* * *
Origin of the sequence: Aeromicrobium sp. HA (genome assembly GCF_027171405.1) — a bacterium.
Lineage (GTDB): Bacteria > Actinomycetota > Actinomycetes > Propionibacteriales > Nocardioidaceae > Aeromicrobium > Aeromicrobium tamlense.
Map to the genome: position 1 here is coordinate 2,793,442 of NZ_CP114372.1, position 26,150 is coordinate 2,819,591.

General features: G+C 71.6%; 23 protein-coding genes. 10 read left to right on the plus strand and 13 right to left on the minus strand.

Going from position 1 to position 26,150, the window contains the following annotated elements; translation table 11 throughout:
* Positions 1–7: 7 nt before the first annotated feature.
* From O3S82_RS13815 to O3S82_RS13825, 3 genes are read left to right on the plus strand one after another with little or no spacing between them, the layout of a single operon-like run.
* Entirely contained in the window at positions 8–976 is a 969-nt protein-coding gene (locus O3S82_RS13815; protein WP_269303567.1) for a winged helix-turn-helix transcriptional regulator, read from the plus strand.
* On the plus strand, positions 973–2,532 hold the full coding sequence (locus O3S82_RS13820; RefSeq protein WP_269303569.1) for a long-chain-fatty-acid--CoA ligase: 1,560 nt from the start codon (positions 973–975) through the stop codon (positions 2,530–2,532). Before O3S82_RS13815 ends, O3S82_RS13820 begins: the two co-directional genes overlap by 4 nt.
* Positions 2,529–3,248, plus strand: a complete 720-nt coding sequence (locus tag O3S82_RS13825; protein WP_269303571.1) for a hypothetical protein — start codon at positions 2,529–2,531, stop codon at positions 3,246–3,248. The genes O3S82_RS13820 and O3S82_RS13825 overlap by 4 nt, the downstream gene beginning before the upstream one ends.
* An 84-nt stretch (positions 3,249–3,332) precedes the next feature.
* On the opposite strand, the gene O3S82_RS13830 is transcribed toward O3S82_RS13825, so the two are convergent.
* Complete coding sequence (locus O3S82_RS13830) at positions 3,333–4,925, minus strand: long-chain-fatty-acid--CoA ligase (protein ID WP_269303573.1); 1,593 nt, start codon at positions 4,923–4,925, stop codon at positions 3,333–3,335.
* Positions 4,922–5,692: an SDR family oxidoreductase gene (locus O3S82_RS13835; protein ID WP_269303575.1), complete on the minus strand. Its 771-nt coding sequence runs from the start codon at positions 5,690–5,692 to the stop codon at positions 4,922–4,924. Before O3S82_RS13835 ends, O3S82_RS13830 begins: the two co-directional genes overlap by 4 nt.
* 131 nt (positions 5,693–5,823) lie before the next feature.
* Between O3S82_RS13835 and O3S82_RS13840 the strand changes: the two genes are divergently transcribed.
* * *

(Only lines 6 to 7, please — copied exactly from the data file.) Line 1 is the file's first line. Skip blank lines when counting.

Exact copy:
* Positions 1–7: 7 nt before the first annotated feature.
* From O3S82_RS13815 to O3S82_RS13825, 3 genes are read left to right on the plus strand one after another with little or no spacing between them, the layout of a single operon-like run.